Book Hippo

Saturday, September 19, 2015

Sex And Exploitation

If there's one thing that's true in any capitalist country, is that there's a lot of exploitation. The guy bagging groceries at your neighbourhood grocery store is being exploited, really badly, in most cases. I only mention this because I cringe every time I hear feminists complaining that strippers and nude models are being exploited by the male patriarchal society. I mean, as far as strippers and models go: Men like to look. That's just nature. It will always be so, even in one thousand years from now. In fact, it's the women who say. "I may as well make money from it." It's the women who are getting high incomes from man's natural urge to look at women. It's deal. I will show you all of this: Legs. And some of this: Use your imagination. And women have always done it. So that's the way women exploit man's natural urges. Now for the other side. Women like to hear things. Pretty words. "You're the most beautiful girl." That also nature because women have a need to hear nice things to feel good about a man. And unlike men, who can sleep with a women they don't care about, or even dislike. A woman needs to like a man. I need not tell anyone that men will say anything to get a girl. Therefore men can exploit women's nature, too. But isn't that really just part of it? Isn't it just that young people have a lot of hormonal urges? And when they fall in love they leave all that behind. Well, a lot do. Some don't, there's always cheaters on both sides. So, I just thought I'd let off a bit of steam about feminists misunderstandings, as I see it, about what goes on in people's minds. I just don't see it as that bad. The guy at the grocery store makes a lot less than the girls.

Wednesday, September 2, 2015

Christopher Mannino

Hi people. Today is a bit different, I'm having a guest on my blog. It's Christopher Mannino and he's written a great book. I'll just dive right into the questions.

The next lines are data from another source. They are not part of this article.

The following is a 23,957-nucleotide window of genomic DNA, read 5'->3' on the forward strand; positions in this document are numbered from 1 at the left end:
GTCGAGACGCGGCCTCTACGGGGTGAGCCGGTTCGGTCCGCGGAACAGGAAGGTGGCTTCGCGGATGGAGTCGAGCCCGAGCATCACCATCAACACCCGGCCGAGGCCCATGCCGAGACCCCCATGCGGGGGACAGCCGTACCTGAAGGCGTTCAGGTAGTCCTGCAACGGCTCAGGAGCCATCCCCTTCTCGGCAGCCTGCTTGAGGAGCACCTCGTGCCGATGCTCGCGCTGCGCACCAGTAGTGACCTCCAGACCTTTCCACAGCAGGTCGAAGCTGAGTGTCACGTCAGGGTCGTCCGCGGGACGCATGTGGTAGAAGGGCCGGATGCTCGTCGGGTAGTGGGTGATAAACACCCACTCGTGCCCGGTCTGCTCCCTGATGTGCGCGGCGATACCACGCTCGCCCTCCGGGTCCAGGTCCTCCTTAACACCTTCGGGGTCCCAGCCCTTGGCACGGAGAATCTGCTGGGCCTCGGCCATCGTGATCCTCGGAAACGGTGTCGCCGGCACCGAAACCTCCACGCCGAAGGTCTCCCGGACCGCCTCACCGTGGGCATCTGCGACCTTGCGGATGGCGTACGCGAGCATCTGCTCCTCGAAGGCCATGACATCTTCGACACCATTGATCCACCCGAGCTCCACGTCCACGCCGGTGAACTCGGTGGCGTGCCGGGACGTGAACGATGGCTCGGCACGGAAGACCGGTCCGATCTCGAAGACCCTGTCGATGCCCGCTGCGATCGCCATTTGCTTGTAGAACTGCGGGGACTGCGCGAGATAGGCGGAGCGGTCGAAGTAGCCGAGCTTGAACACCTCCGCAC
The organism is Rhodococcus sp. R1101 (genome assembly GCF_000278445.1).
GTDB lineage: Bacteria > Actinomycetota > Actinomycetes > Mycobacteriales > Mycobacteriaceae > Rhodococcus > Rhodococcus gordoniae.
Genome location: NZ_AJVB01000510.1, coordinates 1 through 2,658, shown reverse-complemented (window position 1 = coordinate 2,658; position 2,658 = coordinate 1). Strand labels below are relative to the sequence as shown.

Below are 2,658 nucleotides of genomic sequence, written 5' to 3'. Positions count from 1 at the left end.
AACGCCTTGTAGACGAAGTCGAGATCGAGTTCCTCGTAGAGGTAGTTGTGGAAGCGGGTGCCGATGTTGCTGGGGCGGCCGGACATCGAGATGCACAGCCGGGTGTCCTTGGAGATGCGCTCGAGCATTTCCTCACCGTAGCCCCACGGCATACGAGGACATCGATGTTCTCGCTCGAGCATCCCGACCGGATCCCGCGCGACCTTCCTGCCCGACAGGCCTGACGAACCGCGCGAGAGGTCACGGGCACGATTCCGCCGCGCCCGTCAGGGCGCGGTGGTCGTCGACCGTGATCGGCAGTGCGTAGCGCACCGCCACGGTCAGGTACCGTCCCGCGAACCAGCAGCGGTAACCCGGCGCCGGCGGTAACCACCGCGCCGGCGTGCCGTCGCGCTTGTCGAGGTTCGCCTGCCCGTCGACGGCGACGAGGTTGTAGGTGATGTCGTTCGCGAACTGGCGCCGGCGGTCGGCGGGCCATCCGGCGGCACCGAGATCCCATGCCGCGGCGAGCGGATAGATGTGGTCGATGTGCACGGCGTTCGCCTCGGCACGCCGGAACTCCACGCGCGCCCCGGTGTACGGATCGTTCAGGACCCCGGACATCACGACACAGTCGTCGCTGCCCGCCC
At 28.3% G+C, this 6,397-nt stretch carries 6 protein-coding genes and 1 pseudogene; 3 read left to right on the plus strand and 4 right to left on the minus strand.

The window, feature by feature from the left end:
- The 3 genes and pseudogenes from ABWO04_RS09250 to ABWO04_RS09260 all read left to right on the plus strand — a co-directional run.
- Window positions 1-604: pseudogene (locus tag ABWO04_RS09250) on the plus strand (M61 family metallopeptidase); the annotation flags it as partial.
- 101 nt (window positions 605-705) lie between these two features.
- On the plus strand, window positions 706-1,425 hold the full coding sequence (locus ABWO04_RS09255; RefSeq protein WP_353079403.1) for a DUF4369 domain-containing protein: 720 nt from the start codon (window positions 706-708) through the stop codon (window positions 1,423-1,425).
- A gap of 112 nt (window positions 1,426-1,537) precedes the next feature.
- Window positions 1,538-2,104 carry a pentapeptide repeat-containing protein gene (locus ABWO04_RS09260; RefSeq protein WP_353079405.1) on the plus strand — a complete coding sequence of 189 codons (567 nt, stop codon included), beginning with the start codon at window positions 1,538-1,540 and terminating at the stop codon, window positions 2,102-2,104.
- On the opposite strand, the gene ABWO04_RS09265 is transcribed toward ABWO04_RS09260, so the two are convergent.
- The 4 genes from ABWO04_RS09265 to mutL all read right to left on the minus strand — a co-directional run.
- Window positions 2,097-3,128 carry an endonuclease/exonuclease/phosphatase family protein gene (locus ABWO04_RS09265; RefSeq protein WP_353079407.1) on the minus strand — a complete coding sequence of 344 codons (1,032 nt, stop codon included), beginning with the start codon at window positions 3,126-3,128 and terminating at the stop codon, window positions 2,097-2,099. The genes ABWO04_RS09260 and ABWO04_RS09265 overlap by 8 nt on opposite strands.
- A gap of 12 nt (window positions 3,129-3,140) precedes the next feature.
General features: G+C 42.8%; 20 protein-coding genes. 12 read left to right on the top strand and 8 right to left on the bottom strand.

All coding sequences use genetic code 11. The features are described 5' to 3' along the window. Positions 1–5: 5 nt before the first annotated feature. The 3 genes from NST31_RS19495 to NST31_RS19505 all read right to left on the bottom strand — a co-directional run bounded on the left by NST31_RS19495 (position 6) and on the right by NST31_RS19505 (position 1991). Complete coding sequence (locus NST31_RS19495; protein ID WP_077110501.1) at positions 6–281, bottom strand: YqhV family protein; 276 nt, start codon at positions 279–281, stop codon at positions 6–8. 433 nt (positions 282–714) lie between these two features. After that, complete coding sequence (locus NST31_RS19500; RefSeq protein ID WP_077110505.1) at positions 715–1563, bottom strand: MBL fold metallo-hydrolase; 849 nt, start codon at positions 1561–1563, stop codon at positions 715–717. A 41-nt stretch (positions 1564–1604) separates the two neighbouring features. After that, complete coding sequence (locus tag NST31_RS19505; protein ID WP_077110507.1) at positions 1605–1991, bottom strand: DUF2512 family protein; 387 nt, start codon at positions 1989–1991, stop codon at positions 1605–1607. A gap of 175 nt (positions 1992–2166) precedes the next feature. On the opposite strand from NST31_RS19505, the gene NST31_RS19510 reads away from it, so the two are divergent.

Hi Chris, I just have a few questions. 1. Tell us about your book and why you wrote it. Sword of Deaths is the second novel, in my trilogy "The Scythe Wielder's Secret." I wrote the series after becoming stranded in Cornwall on a cliff, and imagining a character who is completely alone, attacked from all sides, yet who overcomes that isolation. Sword of Deaths expands on the issues of sexism and racism introduced in the first novel, while going deeper into the fantasy adventure. 2. What engaged you about your MC? My main character is the only girl in a world of men, which is daunting. I find Susan's persistence, despite challenges, to be really inspiring. At the same time, this novel is told from two other characters' point of view. Of the three main characters, one was particularly fun to write, as he's not human, and struggles against his own supernatural powers, which both help and haunt him. 3. What made you choose this genre (which genre is it?) and do you always write in the same genre This is my second Young Adult fantasy novel. I work with kids daily. During the school year I teach high school theatre, and during the summers I work with younger children through a professional theatre company. Writing books that appeal to my students has been very rewarding, as encouraging young minds is why I write. However, in the future, I do plan to expand into other genres. Following this trilogy, I plan to start an adult sci-fi thriller. 4. When did you decide to be a writer? I was an avid reader as a young child, and have dreamed up stories for as long as I can remember. I started my first novel shortly after graduating from high school, and although it was never published, I never stopped writing after that. 5. How long did it take you to succeed and is there any advice you would give to those starting out? It took me a year of writing, editing, and re-writing before I had a novel worthy of submission, and then it took another year of persistent queries before School of Deaths was picked up. Before writing the book, I'd spent over ten years attempting to write other stories that hadn't worked as well. Any new author needs to be persistent and to never give up. It's also tricky to stand out in today's world, with so many new books published every day, but writers need to believe in themselves and keep getting their stories out there.